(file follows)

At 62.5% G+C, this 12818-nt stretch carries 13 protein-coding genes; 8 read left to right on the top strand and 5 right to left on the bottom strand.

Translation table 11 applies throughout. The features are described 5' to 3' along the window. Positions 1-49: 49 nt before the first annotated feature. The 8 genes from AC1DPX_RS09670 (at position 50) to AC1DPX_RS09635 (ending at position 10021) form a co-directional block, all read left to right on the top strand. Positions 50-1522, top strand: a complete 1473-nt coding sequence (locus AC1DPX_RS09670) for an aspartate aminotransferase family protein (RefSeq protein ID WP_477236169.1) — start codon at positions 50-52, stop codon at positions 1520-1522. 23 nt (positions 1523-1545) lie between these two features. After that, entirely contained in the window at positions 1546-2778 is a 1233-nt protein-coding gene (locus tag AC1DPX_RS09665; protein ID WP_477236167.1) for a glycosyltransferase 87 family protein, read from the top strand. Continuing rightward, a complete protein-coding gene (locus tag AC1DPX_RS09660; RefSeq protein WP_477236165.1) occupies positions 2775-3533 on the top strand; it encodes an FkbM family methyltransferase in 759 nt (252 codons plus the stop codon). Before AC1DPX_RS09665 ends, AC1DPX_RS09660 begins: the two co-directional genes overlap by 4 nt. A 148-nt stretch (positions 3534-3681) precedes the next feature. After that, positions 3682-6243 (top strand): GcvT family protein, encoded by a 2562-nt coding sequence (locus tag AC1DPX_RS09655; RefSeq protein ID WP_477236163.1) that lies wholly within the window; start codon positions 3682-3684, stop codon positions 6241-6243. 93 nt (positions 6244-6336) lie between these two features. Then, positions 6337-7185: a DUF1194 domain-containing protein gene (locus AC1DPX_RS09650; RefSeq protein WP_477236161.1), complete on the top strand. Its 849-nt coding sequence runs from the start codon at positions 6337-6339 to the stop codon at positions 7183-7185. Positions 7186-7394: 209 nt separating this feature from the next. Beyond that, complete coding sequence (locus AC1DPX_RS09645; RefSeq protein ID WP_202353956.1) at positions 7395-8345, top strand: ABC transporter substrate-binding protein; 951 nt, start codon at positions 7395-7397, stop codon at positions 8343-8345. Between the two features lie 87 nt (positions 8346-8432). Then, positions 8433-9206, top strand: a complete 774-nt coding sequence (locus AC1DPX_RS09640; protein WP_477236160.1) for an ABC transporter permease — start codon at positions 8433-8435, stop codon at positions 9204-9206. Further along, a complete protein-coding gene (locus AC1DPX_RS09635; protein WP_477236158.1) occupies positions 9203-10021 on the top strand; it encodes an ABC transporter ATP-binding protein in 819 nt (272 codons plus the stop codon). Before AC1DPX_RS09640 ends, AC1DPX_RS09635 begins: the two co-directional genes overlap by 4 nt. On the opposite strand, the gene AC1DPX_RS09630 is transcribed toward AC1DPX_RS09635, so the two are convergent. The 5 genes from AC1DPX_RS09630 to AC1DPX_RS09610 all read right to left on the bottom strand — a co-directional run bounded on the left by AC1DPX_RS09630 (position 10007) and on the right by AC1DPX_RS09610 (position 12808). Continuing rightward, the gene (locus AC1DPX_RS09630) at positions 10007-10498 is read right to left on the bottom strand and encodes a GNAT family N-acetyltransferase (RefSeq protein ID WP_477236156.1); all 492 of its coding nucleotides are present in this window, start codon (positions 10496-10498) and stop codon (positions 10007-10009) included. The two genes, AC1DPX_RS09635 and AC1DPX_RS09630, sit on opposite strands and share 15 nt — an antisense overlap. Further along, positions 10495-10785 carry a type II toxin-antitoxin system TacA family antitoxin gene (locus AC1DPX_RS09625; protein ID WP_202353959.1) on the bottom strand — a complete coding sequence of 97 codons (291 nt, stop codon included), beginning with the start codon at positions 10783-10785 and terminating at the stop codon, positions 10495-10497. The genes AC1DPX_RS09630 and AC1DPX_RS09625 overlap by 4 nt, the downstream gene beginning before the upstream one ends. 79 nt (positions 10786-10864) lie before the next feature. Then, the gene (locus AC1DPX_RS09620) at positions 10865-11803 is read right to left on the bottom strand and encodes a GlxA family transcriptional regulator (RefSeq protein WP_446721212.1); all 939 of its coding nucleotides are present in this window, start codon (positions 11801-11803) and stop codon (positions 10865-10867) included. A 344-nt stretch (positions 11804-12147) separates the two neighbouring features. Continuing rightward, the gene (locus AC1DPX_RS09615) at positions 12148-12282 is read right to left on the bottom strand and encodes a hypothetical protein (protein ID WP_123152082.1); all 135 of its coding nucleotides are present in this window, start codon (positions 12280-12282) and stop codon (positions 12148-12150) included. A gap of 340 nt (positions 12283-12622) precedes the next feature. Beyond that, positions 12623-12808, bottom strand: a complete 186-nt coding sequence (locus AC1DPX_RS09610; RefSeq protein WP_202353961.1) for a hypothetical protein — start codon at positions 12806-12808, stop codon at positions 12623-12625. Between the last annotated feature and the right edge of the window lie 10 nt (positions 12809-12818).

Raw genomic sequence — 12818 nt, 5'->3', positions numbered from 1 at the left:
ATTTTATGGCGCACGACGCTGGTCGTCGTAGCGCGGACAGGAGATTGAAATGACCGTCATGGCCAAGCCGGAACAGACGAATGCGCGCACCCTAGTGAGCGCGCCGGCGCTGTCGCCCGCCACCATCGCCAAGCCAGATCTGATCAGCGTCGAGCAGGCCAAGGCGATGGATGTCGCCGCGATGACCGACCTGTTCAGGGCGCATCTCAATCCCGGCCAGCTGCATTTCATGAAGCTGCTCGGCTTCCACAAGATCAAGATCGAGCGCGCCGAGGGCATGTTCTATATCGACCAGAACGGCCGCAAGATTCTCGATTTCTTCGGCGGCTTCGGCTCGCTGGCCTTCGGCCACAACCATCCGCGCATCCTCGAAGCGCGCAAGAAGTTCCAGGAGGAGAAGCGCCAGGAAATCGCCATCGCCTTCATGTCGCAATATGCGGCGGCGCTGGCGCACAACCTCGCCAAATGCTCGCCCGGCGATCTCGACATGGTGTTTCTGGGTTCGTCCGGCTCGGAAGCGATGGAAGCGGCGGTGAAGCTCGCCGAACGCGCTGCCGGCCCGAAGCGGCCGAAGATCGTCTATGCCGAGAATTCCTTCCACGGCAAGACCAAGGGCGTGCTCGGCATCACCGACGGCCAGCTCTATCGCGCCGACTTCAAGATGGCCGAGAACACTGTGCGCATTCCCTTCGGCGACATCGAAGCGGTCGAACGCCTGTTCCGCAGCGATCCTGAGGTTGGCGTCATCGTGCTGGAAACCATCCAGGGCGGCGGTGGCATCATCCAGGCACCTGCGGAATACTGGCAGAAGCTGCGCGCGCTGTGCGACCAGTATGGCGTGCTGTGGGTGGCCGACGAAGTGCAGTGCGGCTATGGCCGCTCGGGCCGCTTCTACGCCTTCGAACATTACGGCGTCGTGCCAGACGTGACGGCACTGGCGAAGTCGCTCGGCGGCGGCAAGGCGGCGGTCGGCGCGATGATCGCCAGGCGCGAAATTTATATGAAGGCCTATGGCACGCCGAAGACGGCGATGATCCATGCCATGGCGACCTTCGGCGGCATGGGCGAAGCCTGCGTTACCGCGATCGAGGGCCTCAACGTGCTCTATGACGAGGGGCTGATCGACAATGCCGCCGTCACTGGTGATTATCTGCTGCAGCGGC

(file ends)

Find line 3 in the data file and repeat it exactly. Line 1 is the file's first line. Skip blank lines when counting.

Raw genomic sequence — 12818 nt, 5'->3', positions numbered from 1 at the left: